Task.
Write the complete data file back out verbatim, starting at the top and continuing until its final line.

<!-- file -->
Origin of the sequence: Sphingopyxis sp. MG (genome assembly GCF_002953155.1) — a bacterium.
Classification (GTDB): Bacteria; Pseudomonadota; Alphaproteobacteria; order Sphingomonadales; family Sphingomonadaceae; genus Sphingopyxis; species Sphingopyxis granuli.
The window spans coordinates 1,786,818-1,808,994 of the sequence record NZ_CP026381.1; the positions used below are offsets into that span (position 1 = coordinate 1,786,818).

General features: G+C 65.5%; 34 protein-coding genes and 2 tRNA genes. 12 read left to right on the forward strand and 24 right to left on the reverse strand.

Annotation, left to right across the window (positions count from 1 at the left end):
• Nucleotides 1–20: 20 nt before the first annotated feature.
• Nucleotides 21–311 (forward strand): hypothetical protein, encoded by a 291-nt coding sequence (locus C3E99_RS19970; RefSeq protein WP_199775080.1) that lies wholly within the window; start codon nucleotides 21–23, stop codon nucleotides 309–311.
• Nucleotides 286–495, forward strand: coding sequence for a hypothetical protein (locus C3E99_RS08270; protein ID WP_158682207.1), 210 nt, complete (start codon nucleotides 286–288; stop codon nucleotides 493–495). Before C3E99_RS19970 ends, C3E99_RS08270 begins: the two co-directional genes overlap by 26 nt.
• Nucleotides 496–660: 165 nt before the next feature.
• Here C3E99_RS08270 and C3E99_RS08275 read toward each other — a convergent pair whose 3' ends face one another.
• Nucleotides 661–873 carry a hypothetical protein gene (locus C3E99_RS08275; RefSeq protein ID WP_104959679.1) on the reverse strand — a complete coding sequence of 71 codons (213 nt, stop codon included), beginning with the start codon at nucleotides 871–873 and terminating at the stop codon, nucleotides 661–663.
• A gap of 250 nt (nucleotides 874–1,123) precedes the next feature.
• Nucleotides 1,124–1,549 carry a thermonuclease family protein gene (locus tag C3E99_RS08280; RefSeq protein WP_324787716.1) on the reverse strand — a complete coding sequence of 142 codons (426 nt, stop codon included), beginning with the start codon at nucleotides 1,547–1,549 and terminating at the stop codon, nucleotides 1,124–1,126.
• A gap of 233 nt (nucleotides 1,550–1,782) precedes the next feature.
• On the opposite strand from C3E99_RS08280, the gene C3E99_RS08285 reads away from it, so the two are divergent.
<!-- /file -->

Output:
Origin of the sequence: Sphingopyxis sp. MG (genome assembly GCF_002953155.1) — a bacterium.
Classification (GTDB): Bacteria; Pseudomonadota; Alphaproteobacteria; order Sphingomonadales; family Sphingomonadaceae; genus Sphingopyxis; species Sphingopyxis granuli.
The window spans coordinates 1,786,818-1,808,994 of the sequence record NZ_CP026381.1; the positions used below are offsets into that span (position 1 = coordinate 1,786,818).

General features: G+C 65.5%; 34 protein-coding genes and 2 tRNA genes. 12 read left to right on the forward strand and 24 right to left on the reverse strand.

Annotation, left to right across the window (positions count from 1 at the left end):
• Nucleotides 1–20: 20 nt before the first annotated feature.
• Nucleotides 21–311 (forward strand): hypothetical protein, encoded by a 291-nt coding sequence (locus C3E99_RS19970; RefSeq protein WP_199775080.1) that lies wholly within the window; start codon nucleotides 21–23, stop codon nucleotides 309–311.
• Nucleotides 286–495, forward strand: coding sequence for a hypothetical protein (locus C3E99_RS08270; protein ID WP_158682207.1), 210 nt, complete (start codon nucleotides 286–288; stop codon nucleotides 493–495). Before C3E99_RS19970 ends, C3E99_RS08270 begins: the two co-directional genes overlap by 26 nt.
• Nucleotides 496–660: 165 nt before the next feature.
• Here C3E99_RS08270 and C3E99_RS08275 read toward each other — a convergent pair whose 3' ends face one another.
• Nucleotides 661–873 carry a hypothetical protein gene (locus C3E99_RS08275; RefSeq protein ID WP_104959679.1) on the reverse strand — a complete coding sequence of 71 codons (213 nt, stop codon included), beginning with the start codon at nucleotides 871–873 and terminating at the stop codon, nucleotides 661–663.
• A gap of 250 nt (nucleotides 874–1,123) precedes the next feature.
• Nucleotides 1,124–1,549 carry a thermonuclease family protein gene (locus tag C3E99_RS08280; RefSeq protein WP_324787716.1) on the reverse strand — a complete coding sequence of 142 codons (426 nt, stop codon included), beginning with the start codon at nucleotides 1,547–1,549 and terminating at the stop codon, nucleotides 1,124–1,126.
• A gap of 233 nt (nucleotides 1,550–1,782) precedes the next feature.
• On the opposite strand from C3E99_RS08280, the gene C3E99_RS08285 reads away from it, so the two are divergent.